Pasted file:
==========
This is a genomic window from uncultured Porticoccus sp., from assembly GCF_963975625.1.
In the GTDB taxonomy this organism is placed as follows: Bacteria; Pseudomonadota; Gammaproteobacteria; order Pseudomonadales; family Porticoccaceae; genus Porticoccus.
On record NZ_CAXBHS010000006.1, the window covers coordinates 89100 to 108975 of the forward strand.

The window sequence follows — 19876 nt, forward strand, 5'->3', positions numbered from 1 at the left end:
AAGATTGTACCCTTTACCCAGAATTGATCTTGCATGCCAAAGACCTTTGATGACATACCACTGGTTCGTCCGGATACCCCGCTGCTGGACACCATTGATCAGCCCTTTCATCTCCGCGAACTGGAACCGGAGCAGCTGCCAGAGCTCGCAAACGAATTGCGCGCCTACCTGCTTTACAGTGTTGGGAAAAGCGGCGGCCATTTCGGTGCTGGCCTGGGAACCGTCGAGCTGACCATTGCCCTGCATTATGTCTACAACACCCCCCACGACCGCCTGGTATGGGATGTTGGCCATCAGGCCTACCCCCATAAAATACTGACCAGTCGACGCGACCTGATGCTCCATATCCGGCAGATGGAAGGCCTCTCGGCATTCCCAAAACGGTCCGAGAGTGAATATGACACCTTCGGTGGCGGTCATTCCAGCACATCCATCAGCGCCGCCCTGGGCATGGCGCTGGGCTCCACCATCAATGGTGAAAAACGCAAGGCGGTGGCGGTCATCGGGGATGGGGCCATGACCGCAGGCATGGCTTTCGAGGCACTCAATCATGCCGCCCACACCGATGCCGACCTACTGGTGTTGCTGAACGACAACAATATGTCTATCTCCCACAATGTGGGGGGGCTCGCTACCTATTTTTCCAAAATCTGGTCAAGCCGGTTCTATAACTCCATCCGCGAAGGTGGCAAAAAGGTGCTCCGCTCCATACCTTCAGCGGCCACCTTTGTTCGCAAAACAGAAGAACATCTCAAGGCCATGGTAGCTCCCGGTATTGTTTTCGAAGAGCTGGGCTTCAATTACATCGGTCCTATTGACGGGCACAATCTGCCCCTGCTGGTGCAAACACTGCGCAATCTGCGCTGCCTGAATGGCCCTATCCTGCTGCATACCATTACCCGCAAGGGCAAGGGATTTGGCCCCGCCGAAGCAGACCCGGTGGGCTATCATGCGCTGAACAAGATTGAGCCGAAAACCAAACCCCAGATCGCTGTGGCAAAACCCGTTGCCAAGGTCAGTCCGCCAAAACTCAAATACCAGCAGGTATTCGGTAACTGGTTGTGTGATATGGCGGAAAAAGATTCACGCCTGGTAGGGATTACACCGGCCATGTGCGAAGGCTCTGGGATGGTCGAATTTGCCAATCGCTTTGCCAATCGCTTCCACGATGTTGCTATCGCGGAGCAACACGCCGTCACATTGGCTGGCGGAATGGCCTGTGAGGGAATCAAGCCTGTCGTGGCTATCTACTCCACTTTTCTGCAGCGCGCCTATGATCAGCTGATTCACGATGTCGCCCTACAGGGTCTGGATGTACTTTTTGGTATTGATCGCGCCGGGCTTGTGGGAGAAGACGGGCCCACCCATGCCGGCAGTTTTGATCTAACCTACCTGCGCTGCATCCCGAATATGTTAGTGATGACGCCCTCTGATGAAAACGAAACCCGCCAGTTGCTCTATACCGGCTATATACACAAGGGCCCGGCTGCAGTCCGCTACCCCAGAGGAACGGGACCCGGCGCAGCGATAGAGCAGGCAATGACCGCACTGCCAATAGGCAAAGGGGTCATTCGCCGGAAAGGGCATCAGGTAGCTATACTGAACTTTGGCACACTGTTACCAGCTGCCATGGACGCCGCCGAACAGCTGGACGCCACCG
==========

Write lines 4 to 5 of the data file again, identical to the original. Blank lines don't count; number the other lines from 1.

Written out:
The window sequence follows — 19876 nt, forward strand, 5'->3', positions numbered from 1 at the left end:
AAGATTGTACCCTTTACCCAGAATTGATCTTGCATGCCAAAGACCTTTGATGACATACCACTGGTTCGTCCGGATACCCCGCTGCTGGACACCATTGATCAGCCCTTTCATCTCCGCGAACTGGAACCGGAGCAGCTGCCAGAGCTCGCAAACGAATTGCGCGCCTACCTGCTTTACAGTGTTGGGAAAAGCGGCGGCCATTTCGGTGCTGGCCTGGGAACCGTCGAGCTGACCATTGCCCTGCATTATGTCTACAACACCCCCCACGACCGCCTGGTATGGGATGTTGGCCATCAGGCCTACCCCCATAAAATACTGACCAGTCGACGCGACCTGATGCTCCATATCCGGCAGATGGAAGGCCTCTCGGCATTCCCAAAACGGTCCGAGAGTGAATATGACACCTTCGGTGGCGGTCATTCCAGCACATCCATCAGCGCCGCCCTGGGCATGGCGCTGGGCTCCACCATCAATGGTGAAAAACGCAAGGCGGTGGCGGTCATCGGGGATGGGGCCATGACCGCAGGCATGGCTTTCGAGGCACTCAATCATGCCGCCCACACCGATGCCGACCTACTGGTGTTGCTGAACGACAACAATATGTCTATCTCCCACAATGTGGGGGGGCTCGCTACCTATTTTTCCAAAATCTGGTCAAGCCGGTTCTATAACTCCATCCGCGAAGGTGGCAAAAAGGTGCTCCGCTCCATACCTTCAGCGGCCACCTTTGTTCGCAAAACAGAAGAACATCTCAAGGCCATGGTAGCTCCCGGTATTGTTTTCGAAGAGCTGGGCTTCAATTACATCGGTCCTATTGACGGGCACAATCTGCCCCTGCTGGTGCAAACACTGCGCAATCTGCGCTGCCTGAATGGCCCTATCCTGCTGCATACCATTACCCGCAAGGGCAAGGGATTTGGCCCCGCCGAAGCAGACCCGGTGGGCTATCATGCGCTGAACAAGATTGAGCCGAAAACCAAACCCCAGATCGCTGTGGCAAAACCCGTTGCCAAGGTCAGTCCGCCAAAACTCAAATACCAGCAGGTATTCGGTAACTGGTTGTGTGATATGGCGGAAAAAGATTCACGCCTGGTAGGGATTACACCGGCCATGTGCGAAGGCTCTGGGATGGTCGAATTTGCCAATCGCTTTGCCAATCGCTTCCACGATGTTGCTATCGCGGAGCAACACGCCGTCACATTGGCTGGCGGAATGGCCTGTGAGGGAATCAAGCCTGTCGTGGCTATCTACTCCACTTTTCTGCAGCGCGCCTATGATCAGCTGATTCACGATGTCGCCCTACAGGGTCTGGATGTACTTTTTGGTATTGATCGCGCCGGGCTTGTGGGAGAAGACGGGCCCACCCATGCCGGCAGTTTTGATCTAACCTACCTGCGCTGCATCCCGAATATGTTAGTGATGACGCCCTCTGATGAAAACGAAACCCGCCAGTTGCTCTATACCGGCTATATACACAAGGGCCCGGCTGCAGTCCGCTACCCCAGAGGAACGGGACCCGGCGCAGCGATAGAGCAGGCAATGACCGCACTGCCAATAGGCAAAGGGGTCATTCGCCGGAAAGGGCATCAGGTAGCTATACTGAACTTTGGCACACTGTTACCAGCTGCCATGGACGCCGCCGAACAGCTGGACGCCACCG